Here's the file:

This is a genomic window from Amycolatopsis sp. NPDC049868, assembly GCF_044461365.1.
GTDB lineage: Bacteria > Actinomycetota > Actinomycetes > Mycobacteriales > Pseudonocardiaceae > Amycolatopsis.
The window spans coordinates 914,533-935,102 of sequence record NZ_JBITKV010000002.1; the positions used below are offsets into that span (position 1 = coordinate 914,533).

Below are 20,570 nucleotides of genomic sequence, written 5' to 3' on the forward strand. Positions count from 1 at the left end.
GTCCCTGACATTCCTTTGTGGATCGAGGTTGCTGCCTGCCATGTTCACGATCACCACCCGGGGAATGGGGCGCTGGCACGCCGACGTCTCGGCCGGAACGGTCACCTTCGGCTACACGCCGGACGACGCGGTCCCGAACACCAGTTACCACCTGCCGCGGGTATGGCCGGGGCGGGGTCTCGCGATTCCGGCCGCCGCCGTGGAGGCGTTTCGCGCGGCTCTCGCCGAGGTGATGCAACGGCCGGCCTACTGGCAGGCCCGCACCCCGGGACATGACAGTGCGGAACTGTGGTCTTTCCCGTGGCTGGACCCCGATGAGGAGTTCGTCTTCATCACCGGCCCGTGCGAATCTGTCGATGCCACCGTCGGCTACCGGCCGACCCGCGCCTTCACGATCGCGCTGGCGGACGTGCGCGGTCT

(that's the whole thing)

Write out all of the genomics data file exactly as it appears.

This is a genomic window from Amycolatopsis sp. NPDC049868, assembly GCF_044461365.1.
GTDB lineage: Bacteria > Actinomycetota > Actinomycetes > Mycobacteriales > Pseudonocardiaceae > Amycolatopsis.
The window spans coordinates 914,533-935,102 of sequence record NZ_JBITKV010000002.1; the positions used below are offsets into that span (position 1 = coordinate 914,533).

Below are 20,570 nucleotides of genomic sequence, written 5' to 3' on the forward strand. Positions count from 1 at the left end.
GTCCCTGACATTCCTTTGTGGATCGAGGTTGCTGCCTGCCATGTTCACGATCACCACCCGGGGAATGGGGCGCTGGCACGCCGACGTCTCGGCCGGAACGGTCACCTTCGGCTACACGCCGGACGACGCGGTCCCGAACACCAGTTACCACCTGCCGCGGGTATGGCCGGGGCGGGGTCTCGCGATTCCGGCCGCCGCCGTGGAGGCGTTTCGCGCGGCTCTCGCCGAGGTGATGCAACGGCCGGCCTACTGGCAGGCCCGCACCCCGGGACATGACAGTGCGGAACTGTGGTCTTTCCCGTGGCTGGACCCCGATGAGGAGTTCGTCTTCATCACCGGCCCGTGCGAATCTGTCGATGCCACCGTCGGCTACCGGCCGACCCGCGCCTTCACGATCGCGCTGGCGGACGTGCGCGGTCT